A Helping Hand in Dire Straits

Well, Shien sent two roasted geese, a pair of shoes, some clothing, and a handful of scattered silver to Wu Song, while also warning him that the official was up to no good. The most crucial part was that, to let Wu Song enjoy the roasted goose, the official released Wu Song’s left hand. It’s like playing a game, getting killed in a PK, respawning at the spawn point with no equipment, critically low health, and still in a weakened state (hands in shackles). At this moment, another player approaches, gives you a full set of gear, two health potions, some gold coins, and applies a buff that counters 50% of your weakness. They then inform you that the player who PK’d you is gathering reinforcements to camp your respawn point, but they won’t come to assist due to their low level. Be cautious on your own. Hasn’t this guy gone above and beyond in his goodwill?

Shien’s Generous Offerings

Shien’s offerings included:

  1. Two boiled geese (not roasted): Used for healing.

    “Two cooked geese, not roasted, are here. Brother, eat two pieces.”

  2. Two bowls of wine: Ordered on the spot for Wu Song to drink, used for mana recovery.

    “Shien ordered two bowls of wine and asked Wu Song to drink.”

  3. Attempted bribery of the escort personnel.

    “Shien invited two constables to join him at the tavern, but they were reluctant to enter. They said, ‘This Wu Song is a notorious bandit. If we partake in your food and drink, we will surely face trouble with the officials tomorrow. If you fear trouble, leave quickly!’ Seeing that words were not effective, Shien took out around ten taels of silver and offered it to the two constables. However, they refused to accept it and urged Wu Song to move on, vexed and impatient.”

  4. Intelligence: Information about the ill intentions of the two escort personnel, warning Wu Song to be cautious.

  5. A bundle of silver coins, two pairs of shoes, two thick garments: This was essentially an escape package for changing clothes after committing murder. When Wu Song returned to the city and wiped out the Zhang family, he did make use of these.

    “In the dim candlelight, Wu Song took out the cotton clothes Shien had sent, undressed himself, and put on the two new garments. As he walked across the city moat, he remembered the pair of straw sandals that Shien had included in the package and put them on.”

A Generous Gesture Amidst Adversity

At that time, Shien was already battered, leaning on crutches and bandages, yet he managed to deliver geese to Wu Song.

On the other hand, looking at the Monkey King next door, he’s agile and lively, but hasn’t seen him send a single peach to Sun Wukong in 500 years.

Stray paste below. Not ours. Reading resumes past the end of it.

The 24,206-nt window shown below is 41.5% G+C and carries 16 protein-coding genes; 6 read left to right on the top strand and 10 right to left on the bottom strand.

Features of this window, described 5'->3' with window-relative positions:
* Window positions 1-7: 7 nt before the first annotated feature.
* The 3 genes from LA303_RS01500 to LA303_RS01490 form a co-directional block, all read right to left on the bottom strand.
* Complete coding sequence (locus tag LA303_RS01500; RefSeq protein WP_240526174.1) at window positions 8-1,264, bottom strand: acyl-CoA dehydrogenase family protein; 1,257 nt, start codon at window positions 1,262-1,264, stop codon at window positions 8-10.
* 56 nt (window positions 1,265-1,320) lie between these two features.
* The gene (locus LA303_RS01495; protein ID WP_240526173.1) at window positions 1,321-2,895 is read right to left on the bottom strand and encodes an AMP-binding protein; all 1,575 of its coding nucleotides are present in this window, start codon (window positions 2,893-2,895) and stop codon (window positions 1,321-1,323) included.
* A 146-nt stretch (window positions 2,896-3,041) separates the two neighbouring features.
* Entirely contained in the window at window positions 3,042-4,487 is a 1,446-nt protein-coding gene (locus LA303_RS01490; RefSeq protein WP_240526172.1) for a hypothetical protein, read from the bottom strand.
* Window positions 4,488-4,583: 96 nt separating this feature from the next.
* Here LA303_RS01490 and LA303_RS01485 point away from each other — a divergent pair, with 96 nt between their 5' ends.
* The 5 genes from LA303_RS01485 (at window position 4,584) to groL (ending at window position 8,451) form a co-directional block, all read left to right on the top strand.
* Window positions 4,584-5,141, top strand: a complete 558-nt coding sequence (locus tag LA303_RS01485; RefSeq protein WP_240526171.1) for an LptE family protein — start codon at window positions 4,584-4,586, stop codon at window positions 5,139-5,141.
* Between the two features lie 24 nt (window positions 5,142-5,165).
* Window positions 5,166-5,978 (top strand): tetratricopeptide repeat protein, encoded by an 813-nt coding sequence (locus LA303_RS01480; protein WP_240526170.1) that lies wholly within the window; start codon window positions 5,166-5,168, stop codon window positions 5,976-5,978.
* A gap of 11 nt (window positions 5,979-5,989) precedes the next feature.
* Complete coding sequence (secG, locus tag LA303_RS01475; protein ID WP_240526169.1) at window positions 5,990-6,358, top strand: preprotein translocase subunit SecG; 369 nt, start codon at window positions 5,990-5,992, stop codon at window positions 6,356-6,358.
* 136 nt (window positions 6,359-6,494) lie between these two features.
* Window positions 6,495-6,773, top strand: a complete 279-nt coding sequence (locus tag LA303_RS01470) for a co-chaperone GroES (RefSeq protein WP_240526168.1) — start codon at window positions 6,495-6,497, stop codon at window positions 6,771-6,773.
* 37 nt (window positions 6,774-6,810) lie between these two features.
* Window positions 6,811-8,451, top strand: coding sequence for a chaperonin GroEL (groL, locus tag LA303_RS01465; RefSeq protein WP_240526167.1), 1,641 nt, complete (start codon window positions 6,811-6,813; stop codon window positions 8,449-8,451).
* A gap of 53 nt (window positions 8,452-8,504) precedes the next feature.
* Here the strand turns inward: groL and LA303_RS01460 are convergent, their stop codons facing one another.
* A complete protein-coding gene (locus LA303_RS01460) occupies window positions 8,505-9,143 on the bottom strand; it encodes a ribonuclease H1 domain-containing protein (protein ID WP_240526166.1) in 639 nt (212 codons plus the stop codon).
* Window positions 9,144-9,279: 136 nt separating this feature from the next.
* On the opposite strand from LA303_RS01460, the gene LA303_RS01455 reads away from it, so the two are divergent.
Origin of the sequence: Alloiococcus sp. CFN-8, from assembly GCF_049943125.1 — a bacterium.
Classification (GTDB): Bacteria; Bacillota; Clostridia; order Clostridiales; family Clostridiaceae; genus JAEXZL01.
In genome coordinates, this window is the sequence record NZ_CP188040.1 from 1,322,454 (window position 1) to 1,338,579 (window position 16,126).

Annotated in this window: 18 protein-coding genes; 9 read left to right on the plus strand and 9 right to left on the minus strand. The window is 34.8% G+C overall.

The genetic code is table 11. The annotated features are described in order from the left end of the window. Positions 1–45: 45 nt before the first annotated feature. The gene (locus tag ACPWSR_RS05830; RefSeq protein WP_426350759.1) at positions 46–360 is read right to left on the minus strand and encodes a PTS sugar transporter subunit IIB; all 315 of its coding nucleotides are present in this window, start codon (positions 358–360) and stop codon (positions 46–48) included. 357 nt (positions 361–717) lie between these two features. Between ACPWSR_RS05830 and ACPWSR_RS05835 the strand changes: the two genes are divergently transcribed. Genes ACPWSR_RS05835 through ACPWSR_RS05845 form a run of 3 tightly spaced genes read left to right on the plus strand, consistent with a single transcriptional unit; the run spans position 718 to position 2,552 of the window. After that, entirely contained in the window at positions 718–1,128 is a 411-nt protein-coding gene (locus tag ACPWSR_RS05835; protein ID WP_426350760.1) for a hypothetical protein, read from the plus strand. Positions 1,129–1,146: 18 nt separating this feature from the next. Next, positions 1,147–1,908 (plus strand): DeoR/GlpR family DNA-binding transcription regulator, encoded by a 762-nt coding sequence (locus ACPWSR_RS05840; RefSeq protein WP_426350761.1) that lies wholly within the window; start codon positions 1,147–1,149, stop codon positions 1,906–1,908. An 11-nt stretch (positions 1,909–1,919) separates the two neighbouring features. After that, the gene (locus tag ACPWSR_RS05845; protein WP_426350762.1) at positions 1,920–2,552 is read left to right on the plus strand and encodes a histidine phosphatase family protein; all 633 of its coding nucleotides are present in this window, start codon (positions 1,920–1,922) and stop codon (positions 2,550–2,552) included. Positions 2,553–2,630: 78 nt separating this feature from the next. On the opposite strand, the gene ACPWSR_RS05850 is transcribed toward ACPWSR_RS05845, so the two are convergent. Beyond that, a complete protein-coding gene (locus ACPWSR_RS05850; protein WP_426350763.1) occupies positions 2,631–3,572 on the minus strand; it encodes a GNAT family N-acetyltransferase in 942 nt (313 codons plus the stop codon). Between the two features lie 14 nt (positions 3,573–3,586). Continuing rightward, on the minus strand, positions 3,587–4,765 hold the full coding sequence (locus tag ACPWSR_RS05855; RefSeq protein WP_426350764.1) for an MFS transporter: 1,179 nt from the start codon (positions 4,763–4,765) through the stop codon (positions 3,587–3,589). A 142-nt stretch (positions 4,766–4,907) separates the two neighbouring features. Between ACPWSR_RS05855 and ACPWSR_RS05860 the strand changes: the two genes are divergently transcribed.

Both are adventurers, why such a stark contrast in treatment?

Getting serious for a moment, Wu Song was initially Shien’s enforcer. Despite their seemingly polite interactions, Wu Song was essentially a pawn. Even in his troubled times, he struggled to deliver geese and prepared everything needed for the journey. Shien truly regarded him as a brother.

Moreover, at that time, Shien had his own troubles to deal with, and Wu Song was the one marked for elimination from above. Escaping to save his life would have been the normal course of action, but he chose to send gifts. The cost of arranging all this behind the scenes was not something as simple as the cost of a meal. There was even a risk that Zhang Dujian might try to silence him.

Furthermore, Shien not only sent geese, clothing, and shoes but also provided valuable intelligence. Don’t be fooled by the description of the Feiyun Ferry as it might seem easy. If it weren’t for Wu Song being well-prepared and striking first while still having the strength, when you’re exhausted, hungry, and weak, and the opponent catches you off guard, Wu Song’s fate would have been worse than Lin Chong and Lu Junyi. So, Shien practically gave him another chance at life. No wonder Wu Song cried bitterly when Shien died in the end.

A Thoughtful Gesture Amidst Peril

In the original text, it mentions two boiled geese, two bowls of wine, a bundle of silver coins, along with clothing and shoes. Shien even contemplated bribing the escort personnel, although they declined.

Firstly, this alone was already commendable. The escort personnel only allowed Shien to meet Wu Song once. Yet, Shien went the extra mile by bringing the Happy Grove’s chef with him. How much could he and his servant Shou’er carry? Even if they brought a whole cart of items, how much could Wu Song take with him?

Secondly, it’s common knowledge that Wu Song’s fate was intertwined with helping Shien reclaim the Happy Grove. Now that Wu Song had been captured, the next unfortunate soul would likely be Shien. In this situation, Shien daringly appearing to send off Wu Song, even without taking anything, would be enough to move Wu Song. This brotherhood wasn’t in vain, and this favor wasn’t given without reason!

Thirdly, Shien wasn’t just delivering boiled geese; he wanted to inform Wu Song that Jiang Menshen and the others were planning an ambush on the way. The geese and wine were for Wu Song’s stamina, the silver coins and clothing and shoes were for Wu Song’s escape. However, Shien didn’t anticipate that Wu Song was exceedingly ruthless. Wu Song did flee, but he headed back!